Authored Article by Amit Kumar Roy

Sunday, August 17, 2014

How much insurance is enough?


A large number of insurance policies are sold without any discussion on the issue of over- or under-insurance. How much insurance coverage is enough for a person? Is it 10 times their annual expense? Is it five times their income? To figure this out, some firms have managed to come up with sophisticated risk analysis tools to arrive at an educated estimate of how much insurance a person needs. But experts aside, there is enough scope for common risk planning to arrive at a plausible insurance investment requirement, which can be done by all. To do this, we first need to segment insurance policies into two categories − must-have and good-to-have policies. Must-have policies The first thing to cover is obviously routine liabilities such as a home loan, car loan, personal loan and so on. A simple pure term cover with a period covering the repayment term is a must for the full amount of the loan. Secondly, you can make a simple calculation of your annual routine expenses − equivalent to ‘X’ times of that must be another term cover, where ‘X’ is remaining period of employment or the active earning period. Thirdly, an accident cover is another important cover one must have. An accident cover should be equivalent to five times one’s annual income. Finally, you also need health insurance suitable to your health conditions and lifestyle. Good-to-have policies The four policies mentioned above should be part of your insurance portfolio. Outside of that, a critical illness policy to cover specified diseases can be taken. If you plan to buy this cover, make sure the critical illness cover is equivalent to the base insurance amount. ULIPs also offer scope to save, grow wealth and build an additional life cover if invested through a regular premium plan with long-term horizon. Remember to review your insurance portfolio in case of a change in your liabilities and lifestyle.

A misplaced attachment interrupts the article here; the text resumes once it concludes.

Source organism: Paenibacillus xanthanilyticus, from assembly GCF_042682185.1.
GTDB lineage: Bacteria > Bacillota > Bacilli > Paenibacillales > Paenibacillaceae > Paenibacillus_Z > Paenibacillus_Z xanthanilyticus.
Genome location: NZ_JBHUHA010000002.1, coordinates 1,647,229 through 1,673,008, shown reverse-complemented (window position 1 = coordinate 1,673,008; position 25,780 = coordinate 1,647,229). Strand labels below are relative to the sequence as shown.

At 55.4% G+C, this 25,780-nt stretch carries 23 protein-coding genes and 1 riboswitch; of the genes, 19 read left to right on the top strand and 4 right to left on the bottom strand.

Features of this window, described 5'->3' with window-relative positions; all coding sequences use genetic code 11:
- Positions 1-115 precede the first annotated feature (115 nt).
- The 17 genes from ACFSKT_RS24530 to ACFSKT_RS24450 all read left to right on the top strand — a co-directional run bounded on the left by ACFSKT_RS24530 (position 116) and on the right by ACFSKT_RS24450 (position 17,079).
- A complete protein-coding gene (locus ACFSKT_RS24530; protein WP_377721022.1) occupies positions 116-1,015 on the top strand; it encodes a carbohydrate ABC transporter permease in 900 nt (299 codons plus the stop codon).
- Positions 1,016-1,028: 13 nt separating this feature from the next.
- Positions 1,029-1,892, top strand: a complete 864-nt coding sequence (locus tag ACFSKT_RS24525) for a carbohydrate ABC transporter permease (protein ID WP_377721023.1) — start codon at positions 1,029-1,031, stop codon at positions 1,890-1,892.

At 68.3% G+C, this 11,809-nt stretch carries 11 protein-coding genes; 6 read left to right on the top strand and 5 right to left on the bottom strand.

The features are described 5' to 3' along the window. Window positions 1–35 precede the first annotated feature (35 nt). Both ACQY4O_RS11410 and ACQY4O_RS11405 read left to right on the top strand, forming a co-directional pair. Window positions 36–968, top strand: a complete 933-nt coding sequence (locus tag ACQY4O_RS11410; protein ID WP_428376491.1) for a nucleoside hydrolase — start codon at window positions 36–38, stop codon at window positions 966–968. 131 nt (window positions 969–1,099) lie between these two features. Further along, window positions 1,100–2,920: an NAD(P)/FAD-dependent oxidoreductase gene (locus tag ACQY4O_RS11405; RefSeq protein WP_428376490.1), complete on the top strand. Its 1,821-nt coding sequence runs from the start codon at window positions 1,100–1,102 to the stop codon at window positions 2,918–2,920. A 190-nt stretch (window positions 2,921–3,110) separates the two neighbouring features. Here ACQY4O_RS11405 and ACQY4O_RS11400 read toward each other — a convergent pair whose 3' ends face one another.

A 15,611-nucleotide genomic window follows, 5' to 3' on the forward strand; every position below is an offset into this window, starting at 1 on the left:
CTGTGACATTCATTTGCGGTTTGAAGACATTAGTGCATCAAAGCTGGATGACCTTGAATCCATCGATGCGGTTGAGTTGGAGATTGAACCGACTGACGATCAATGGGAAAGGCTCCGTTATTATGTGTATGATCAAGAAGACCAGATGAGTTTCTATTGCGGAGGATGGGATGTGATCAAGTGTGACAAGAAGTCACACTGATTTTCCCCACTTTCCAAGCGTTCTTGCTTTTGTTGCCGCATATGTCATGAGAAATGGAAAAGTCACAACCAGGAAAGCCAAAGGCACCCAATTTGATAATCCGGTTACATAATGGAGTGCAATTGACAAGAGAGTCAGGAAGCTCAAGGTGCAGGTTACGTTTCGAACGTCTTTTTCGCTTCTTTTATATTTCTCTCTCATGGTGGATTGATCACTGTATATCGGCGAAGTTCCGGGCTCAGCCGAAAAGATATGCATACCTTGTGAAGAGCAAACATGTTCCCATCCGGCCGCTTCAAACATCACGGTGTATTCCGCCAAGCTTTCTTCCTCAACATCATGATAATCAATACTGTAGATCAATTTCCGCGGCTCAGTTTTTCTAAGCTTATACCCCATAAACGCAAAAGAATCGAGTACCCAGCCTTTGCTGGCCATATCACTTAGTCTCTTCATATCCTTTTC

The writer is Chief Agency Officer, AEGON Religare Life Insurance

(This article was published on August 17, 2014)


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